|Help and Advice|
|Transit of Mercury 2016|
|Giving long exposures on a digital camera|
|Photographing star trails|
|Predicting the ISS and other satellites|
|Using a mirror to view a partial eclipse|
|Simple Guide to Viewing the Space Station|
|Choosing a Telescope|
|Tips when projecting the Sun|
|Starting to Use Your Telescope|
|Imaging with a DSLR through the telescope|
|Buying a telescope for a child|
|Photographing a partial eclipse|
Partial lunar eclipse well seen (SPA News Circular 270)
The IYA Autumn Moonwatch between 24 October and 1 November appears to have gone down well, regardless of poor weather conditions around parts of the UK for much of the time. Attempts to provide live webcasts of the Moon during the Autumn Moonwatch from my own site in Cornwall were hampered by cloudy skies, although some live images were obtained. Thanks to everyone who got in touch during each of the Moonwatch events of 2009 — I trust that I ‘did my bit’ during this important year.
Appropriately enough, 2009 ended with a lovely partial eclipse of the Moon on 31 December — a so-called ‘blue Moon’ as it was the second full Moon of December. I was unfortunate to have missed out on viewing this event, but there were plenty of reports and some beautiful images sent in by a number of SPA members, including Anthony Ayiomamitis (Greece), Alan Clitherow (Elgin, Scotland), Daniel Coe (Cambridge), Peter Meadows (Chelmsford), Paul Stephens (Long Marston), Julia Wilkinson (Rochdale), Brian Woosnam (North Wales) and Malcolm Zack (my apologies if I’ve neglected to mention anyone else who may have sent in a report). Some of these images will feature in April’s Popular Astronomy.
Below: Julia Wilkinson’s image of the partially eclipsed Moon on the evening of 31 December.
Lunar observational drawings have been sent by Dale Holt (Chipping), Andrew Johnson (Knaresborough) Sally Russell and Graham Sparrow. Lunar images have been sent by Mike Brown (Huntington), Ed Crandall (USA), Dave Finnegan (Halesowen), Peter Garbett (Sharnbrook), Mike Goodall, Simon Kidd, Brian Ritchie (Caithness) and David Scanlan (Romsey).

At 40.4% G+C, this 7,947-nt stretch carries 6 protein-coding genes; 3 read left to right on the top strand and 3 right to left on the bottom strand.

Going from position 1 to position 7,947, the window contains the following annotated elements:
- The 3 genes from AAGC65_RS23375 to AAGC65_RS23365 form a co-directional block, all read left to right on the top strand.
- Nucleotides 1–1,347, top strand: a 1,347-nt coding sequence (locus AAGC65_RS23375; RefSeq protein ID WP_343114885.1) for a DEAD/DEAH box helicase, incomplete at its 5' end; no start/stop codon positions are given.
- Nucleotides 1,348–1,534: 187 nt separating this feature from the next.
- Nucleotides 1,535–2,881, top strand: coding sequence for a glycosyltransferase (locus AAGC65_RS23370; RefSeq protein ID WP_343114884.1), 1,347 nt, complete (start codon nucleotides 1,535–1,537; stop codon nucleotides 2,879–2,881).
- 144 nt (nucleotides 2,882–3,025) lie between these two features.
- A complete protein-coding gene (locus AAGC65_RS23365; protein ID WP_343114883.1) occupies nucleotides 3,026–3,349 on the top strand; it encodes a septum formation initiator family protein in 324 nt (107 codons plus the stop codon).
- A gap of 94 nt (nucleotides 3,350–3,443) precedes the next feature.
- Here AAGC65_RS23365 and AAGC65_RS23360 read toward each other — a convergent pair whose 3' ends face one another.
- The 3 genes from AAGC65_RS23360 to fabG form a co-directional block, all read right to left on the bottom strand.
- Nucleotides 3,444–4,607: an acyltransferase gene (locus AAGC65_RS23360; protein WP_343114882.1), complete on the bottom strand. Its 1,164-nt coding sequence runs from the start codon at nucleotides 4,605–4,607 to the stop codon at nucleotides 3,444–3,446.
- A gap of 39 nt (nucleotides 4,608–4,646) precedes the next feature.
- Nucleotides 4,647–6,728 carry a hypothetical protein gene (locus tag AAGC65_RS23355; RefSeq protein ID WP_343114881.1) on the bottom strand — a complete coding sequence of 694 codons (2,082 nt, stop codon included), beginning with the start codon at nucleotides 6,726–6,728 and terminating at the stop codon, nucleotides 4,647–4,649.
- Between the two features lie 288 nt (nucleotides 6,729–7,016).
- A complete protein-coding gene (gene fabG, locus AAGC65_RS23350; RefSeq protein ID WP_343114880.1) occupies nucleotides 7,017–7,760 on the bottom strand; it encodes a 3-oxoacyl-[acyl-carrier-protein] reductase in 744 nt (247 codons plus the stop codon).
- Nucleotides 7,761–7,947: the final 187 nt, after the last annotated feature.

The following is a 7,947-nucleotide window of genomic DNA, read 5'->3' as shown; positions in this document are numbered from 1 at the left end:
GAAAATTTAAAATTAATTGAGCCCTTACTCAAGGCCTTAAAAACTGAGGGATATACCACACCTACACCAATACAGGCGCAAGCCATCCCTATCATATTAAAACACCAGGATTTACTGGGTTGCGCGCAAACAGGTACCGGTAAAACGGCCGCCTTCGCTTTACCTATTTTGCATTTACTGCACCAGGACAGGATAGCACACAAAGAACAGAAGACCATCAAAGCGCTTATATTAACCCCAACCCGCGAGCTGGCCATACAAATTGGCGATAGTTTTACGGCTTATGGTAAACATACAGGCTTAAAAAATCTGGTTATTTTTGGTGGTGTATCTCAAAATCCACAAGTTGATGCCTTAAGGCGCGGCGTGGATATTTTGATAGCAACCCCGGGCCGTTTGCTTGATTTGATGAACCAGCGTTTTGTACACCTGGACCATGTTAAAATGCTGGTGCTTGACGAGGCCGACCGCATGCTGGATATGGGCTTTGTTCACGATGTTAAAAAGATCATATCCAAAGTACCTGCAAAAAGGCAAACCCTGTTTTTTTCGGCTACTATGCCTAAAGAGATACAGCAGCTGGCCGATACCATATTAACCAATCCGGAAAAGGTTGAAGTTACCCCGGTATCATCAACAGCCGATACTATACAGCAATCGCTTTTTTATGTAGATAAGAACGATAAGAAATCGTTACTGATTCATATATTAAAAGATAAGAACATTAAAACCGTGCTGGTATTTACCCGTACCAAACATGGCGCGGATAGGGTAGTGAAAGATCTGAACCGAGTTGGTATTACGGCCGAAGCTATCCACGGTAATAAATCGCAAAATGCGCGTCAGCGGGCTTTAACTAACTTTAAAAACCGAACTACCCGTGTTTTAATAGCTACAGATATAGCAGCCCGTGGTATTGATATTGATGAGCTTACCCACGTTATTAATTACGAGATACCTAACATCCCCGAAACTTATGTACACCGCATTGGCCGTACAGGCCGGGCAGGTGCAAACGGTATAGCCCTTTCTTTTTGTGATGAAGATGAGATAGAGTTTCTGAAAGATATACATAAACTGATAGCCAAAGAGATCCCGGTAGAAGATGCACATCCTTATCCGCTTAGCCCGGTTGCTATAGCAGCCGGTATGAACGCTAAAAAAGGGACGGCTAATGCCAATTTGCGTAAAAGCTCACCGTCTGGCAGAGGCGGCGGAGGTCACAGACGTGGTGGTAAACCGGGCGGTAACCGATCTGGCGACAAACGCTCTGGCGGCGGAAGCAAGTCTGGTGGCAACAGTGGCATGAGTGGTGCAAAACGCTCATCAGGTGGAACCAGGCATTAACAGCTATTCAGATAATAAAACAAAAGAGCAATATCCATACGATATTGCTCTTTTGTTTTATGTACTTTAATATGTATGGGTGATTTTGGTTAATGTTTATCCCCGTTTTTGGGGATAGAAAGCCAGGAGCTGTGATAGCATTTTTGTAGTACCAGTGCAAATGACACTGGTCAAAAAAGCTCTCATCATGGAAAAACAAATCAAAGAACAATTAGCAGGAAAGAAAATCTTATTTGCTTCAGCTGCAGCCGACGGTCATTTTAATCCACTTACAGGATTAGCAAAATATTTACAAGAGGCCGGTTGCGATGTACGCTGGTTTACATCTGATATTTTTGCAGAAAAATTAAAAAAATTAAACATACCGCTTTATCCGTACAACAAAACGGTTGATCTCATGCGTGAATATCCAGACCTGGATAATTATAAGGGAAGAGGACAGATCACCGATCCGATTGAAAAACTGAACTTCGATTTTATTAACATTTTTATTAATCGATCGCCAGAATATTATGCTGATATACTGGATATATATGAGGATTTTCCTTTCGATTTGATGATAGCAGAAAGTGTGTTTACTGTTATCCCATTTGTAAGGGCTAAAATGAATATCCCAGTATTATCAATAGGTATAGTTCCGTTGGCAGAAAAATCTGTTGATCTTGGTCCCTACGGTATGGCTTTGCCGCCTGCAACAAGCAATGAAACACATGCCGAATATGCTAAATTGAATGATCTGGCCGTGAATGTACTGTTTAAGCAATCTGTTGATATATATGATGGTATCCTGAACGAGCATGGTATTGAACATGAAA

Graham is a skilled observer whose observations are accurate and well-executed in pencil. Among his more recent observations are studies of Gemma Frisius (25 September), Hipparchus (25 October), Schiller / Gassendi (both 29 October), Theophilus to Catharina (22 December), Clavius (25 December) and Schickard (28 December). The Theophilus ‘chain’ to the west of Mare Nectaris (Sea of Nectar) is a striking sight when near the morning terminator of a waxing crescent Moon. The trio is next prominent on 19 February. Note how Theophilus, the youngest of the three, overlaps Cyrillus, and how an odd valley joins Cyrillus with Catharina.
Above: The linked crater trio Theophilus, Cyrillus and Catharina are portrayed in this observational sketch by Graham Sparrow, made on 22 December.
Sally’s atmospheric observational drawing of Montes Jura, a mountain range that curves around the northern margin of Sinus Iridum (the Bay of Rainbows) is featured below. Those with good eyesight can discern an irregularity in the terminator with the unaided eye when the mountains are illuminated in this manner — try looking out on the evening of 23 February to catch a similar view.
Added by: Graham Sparrow